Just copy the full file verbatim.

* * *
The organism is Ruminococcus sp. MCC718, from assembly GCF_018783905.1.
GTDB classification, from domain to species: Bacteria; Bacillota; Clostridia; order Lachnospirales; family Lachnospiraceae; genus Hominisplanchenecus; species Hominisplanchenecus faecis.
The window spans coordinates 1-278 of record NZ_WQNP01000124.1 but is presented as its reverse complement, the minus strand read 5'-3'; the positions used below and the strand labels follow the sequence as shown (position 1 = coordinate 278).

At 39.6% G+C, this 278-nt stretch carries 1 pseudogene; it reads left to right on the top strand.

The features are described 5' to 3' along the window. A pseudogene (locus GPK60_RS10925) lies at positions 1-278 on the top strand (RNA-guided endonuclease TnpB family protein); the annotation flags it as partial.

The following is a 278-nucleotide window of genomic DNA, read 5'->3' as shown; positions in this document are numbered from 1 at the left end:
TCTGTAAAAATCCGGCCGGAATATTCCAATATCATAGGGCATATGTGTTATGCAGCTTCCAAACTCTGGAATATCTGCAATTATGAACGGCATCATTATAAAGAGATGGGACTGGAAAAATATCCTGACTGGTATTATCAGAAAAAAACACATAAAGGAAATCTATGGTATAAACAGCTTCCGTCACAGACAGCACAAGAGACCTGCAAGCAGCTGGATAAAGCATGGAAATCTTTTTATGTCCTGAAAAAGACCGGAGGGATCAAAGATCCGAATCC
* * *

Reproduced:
The organism is Ruminococcus sp. MCC718, from assembly GCF_018783905.1.
GTDB classification, from domain to species: Bacteria; Bacillota; Clostridia; order Lachnospirales; family Lachnospiraceae; genus Hominisplanchenecus; species Hominisplanchenecus faecis.
The window spans coordinates 1-278 of record NZ_WQNP01000124.1 but is presented as its reverse complement, the minus strand read 5'-3'; the positions used below and the strand labels follow the sequence as shown (position 1 = coordinate 278).

At 39.6% G+C, this 278-nt stretch carries 1 pseudogene; it reads left to right on the top strand.

The features are described 5' to 3' along the window. A pseudogene (locus GPK60_RS10925) lies at positions 1-278 on the top strand (RNA-guided endonuclease TnpB family protein); the annotation flags it as partial.

The following is a 278-nucleotide window of genomic DNA, read 5'->3' as shown; positions in this document are numbered from 1 at the left end:
TCTGTAAAAATCCGGCCGGAATATTCCAATATCATAGGGCATATGTGTTATGCAGCTTCCAAACTCTGGAATATCTGCAATTATGAACGGCATCATTATAAAGAGATGGGACTGGAAAAATATCCTGACTGGTATTATCAGAAAAAAACACATAAAGGAAATCTATGGTATAAACAGCTTCCGTCACAGACAGCACAAGAGACCTGCAAGCAGCTGGATAAAGCATGGAAATCTTTTTATGTCCTGAAAAAGACCGGAGGGATCAAAGATCCGAATCC